When people stay strangers, you lose a lot of the inertia that comes from shared access to organizational memes.

That's why companies do team building and such, even encounter groups in some walks of life, to break down the barriers to speedy / timely / efficient communications.

Monday, May 11, 2015

Conference Call

Foreground:  Linus Pauling House

In case my Gift Shop proposal flies, I've talked to Glenn about a tour.  Area Program Committee is considering a proposal to fill in for the missing Laughing Horse Book Store and Video Collective ("nothing lasts forever but the earth and sky" -- Kansas).

There's a hole in this town that Friends could help fill, both programmed and unprogrammed.

501(c)(3) nonprofit corporations are allowed to sell swag.

But this would be more than a swag shop.  We'd have vintage Peace buttons, educational materials. Proceeds fund our non-profit programs.

We get around needing to provide ADA compliance to this rickety old building (the one we're touring) by having the organizing meetups elsewhere.

We can do sales outside on summer days, so if you're on crutches you'll still get access.

The competition wants a strictly back office low profile in a little trafficked part of town (comparatively).

Their building is for sale and unstable in that sense but the back office people don't seem to worry as they have few responsibilities and no programs.

Our program people are in the field.

Why a small city like Portland should get Philadelphia-type jobs is a bit of a mystery.

"Back office" is what Friends Center is for, is what we thought, not West Region where we need to be public-facing and engaged.


Saturday, May 09, 2015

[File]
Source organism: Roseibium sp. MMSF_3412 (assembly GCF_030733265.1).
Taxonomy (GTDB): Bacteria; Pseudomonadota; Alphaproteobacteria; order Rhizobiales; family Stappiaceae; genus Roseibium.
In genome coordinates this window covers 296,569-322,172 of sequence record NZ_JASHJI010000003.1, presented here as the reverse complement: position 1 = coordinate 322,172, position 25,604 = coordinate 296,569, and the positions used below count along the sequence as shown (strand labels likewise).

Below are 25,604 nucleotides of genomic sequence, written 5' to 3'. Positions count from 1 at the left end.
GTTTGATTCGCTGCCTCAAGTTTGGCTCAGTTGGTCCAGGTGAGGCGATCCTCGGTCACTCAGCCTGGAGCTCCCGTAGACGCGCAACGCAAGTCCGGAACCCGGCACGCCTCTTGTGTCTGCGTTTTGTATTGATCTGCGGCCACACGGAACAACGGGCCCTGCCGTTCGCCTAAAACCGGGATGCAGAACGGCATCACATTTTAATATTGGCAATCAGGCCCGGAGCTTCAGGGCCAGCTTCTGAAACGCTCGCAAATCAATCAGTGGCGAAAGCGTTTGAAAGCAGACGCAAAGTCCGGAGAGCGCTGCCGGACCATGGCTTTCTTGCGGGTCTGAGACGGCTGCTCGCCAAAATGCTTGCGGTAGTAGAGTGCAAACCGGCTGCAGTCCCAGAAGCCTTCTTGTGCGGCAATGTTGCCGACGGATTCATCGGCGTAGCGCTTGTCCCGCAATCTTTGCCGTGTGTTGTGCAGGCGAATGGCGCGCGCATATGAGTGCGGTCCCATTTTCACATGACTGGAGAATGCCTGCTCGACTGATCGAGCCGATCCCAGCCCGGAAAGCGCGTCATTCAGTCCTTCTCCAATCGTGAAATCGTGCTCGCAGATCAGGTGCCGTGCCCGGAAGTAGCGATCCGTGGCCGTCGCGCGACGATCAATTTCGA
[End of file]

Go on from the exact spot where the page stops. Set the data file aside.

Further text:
PR for Earlham College

:: thanks! ::

Sunday, May 03, 2015

May Day 2015

May Day 2015

I haven't been to the postmortem / analysis meeting yet, and I missed the last several before the event itself, having participated in the fundraising phase more than the route planning phase.  I was in favor of a counter-clockwise route, but the fact that it ended up going clockwise was perhaps unintentional.  The newspapers are saying we were off the planned route.  That's credible.

However, walking against traffic in the bus mall, all professional drivers with union sympathies, right passed the Apple Store and other centers for the more privileged work-study players, highlighted the contrasts, as we made it to our R2DToo campus.  I took the pedestrian crossing to traverse the west-traveling lanes and revisited the Door Project, per storyboard.  Other than that, I was free to cross paths with the march haphazardly and took breaks at both Rogue Hall and Melting Pot.

Our plan was to keep moving and not assemble on the steps of the Justice Center in quite that way, but then all these plans were before Baltimore and continued escalation in tensions through the media.  Given all these storms, our relatively festive and orderly mobilization was not the unruly mob portrayed by the children writing for The Oregonian and such, i.e. journalists of low stature ready to react without much thought or reflection. 

The operation was both professional and to the point, criticisms to the contrary notwithstanding.